Mediterranean diet linked to better memory

Mediterranean diet linked to better memory

Older adults may experience improved memory if they eat a Mediterranean diet supplemented with extra virgin olive oil or nuts, according to a new study.

The clinical study included 447 volunteers with healthy brains who were at high cardiovascular risk. One third of the group supplemented a Mediterranean diet with one liter of extra virgin olive oil per week, one third supplemented it with 30 grams per day of a mix of walnuts, hazelnuts and almonds, and the remaining volunteers followed a low-fat controlled diet.

After four years, follow-up tests showed that compared with the control group, volunteers memory improved significantly both in the Mediterranean diet plus nuts and in the Mediterranean diet plus olive oil groups.

“Previous studies have linked a Mediterranean diet to a reduced risk of heart disease and some cancers,” says Dr. Wayne Rubinstein, neurologist on staff at Advocate Lutheran General Hospital in Park Ridge, Ill. “Although more research is needed, I agree that this type of diet may be good for your brain. Nuts and olive oil are rich in healthy fats that may be important for preserving brain health as we age.”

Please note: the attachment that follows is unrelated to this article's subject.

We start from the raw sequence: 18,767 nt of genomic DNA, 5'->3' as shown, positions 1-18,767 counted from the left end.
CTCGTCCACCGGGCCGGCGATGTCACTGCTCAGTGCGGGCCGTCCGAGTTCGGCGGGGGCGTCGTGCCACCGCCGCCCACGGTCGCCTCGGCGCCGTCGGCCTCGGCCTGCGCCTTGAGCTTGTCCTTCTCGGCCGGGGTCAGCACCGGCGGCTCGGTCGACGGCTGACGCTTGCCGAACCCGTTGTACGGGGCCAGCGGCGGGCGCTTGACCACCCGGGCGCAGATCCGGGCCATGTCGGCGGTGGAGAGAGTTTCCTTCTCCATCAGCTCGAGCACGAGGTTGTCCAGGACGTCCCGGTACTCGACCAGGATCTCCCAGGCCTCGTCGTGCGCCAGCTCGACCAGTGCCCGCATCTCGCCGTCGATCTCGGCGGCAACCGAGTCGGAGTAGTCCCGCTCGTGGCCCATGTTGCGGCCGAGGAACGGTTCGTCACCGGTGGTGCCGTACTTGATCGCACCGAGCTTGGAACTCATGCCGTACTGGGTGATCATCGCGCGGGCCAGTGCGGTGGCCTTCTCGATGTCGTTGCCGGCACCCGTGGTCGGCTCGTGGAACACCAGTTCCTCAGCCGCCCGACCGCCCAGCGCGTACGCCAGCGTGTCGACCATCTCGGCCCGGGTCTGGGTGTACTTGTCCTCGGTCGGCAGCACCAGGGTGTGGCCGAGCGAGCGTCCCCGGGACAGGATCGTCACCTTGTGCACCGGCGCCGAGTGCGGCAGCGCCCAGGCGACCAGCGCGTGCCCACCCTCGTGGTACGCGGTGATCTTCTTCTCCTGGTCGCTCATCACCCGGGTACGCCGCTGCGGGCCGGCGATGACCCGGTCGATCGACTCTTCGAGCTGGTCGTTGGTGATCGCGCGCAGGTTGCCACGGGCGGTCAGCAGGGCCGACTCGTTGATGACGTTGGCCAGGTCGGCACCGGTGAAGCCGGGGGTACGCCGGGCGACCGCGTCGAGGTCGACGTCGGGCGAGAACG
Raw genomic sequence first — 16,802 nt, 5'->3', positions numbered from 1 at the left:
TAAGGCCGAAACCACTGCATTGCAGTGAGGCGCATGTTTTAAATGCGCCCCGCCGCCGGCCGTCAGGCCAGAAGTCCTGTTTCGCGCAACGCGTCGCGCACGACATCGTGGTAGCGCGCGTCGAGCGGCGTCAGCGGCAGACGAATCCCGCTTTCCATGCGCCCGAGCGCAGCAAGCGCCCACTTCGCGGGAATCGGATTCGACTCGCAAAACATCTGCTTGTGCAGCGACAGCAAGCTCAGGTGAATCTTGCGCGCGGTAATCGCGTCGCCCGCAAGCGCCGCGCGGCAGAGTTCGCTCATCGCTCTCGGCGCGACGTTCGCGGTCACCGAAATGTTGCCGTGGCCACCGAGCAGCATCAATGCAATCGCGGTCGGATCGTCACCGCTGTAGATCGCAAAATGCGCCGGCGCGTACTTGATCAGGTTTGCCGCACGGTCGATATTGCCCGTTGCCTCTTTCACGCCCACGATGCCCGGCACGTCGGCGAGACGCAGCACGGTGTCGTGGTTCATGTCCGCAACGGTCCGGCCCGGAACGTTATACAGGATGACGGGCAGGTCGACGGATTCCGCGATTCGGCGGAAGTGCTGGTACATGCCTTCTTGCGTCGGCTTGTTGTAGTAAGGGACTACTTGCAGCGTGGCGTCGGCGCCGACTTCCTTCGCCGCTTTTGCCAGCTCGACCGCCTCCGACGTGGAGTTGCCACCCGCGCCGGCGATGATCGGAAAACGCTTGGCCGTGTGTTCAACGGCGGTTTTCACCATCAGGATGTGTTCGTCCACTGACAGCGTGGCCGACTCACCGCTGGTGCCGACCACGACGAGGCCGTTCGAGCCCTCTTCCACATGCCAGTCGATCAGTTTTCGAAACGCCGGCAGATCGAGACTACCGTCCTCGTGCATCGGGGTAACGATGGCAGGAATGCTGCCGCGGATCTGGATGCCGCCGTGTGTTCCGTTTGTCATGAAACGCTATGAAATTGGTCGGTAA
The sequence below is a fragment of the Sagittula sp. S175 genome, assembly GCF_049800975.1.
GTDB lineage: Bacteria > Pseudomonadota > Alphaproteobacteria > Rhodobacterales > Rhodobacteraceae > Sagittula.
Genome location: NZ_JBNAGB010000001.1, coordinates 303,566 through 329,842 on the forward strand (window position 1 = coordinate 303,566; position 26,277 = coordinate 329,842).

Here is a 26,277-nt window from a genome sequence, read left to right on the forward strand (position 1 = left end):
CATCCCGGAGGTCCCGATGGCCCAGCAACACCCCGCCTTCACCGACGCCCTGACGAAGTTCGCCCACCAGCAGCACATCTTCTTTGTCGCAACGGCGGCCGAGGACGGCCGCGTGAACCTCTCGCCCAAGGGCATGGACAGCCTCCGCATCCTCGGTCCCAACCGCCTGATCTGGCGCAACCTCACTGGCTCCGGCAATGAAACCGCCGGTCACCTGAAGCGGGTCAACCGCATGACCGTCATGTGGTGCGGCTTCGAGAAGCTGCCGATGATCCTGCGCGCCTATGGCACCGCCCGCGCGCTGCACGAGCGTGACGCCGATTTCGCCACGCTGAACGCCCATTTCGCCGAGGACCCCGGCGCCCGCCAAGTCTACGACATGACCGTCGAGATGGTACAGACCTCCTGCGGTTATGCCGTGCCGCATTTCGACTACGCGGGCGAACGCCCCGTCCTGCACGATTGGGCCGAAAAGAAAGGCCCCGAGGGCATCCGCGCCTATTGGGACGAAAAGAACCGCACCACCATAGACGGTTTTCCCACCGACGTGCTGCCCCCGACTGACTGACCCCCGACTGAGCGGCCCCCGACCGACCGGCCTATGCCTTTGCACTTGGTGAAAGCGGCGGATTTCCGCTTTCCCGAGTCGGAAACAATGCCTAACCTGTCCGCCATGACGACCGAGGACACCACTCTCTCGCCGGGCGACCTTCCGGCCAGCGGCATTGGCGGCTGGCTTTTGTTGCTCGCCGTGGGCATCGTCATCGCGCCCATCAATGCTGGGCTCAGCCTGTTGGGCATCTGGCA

The Mediterranean diet is high in fruits, vegetables, whole grains, nuts, legumes and fish – foods that have shown to help decrease oxidative damage in the brain.

“Our results suggest that in an older population, a Mediterranean diet supplemented with olive oil or nuts may counter-act age-related cognitive decline,” study leaders said in a report. “The lack of effective treatments for cognitive decline and dementia points to the need of preventive strategies to delay the onset and/or minimize the effects of these devastating conditions.”

Dr. Rubinstein suggests easing into the diet.

“Take small steps,” he says. “Use olive oil when you cook and snack on mixed nuts instead of processed food, and you’ll be on the way to a healthier life.”

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Sonja Vojcic
Sonja Vojcic

Sonja Vojcic, health enews contributor, is a marketing manager at Advocate Health Care in Downers Grove, Ill. She has several years of international public relations and marketing experience with a Master’s degree in Communications from DePaul University. In her free time, Sonja enjoys spending time with her family, travelling, and keeping up with the latest health news and fashion trends.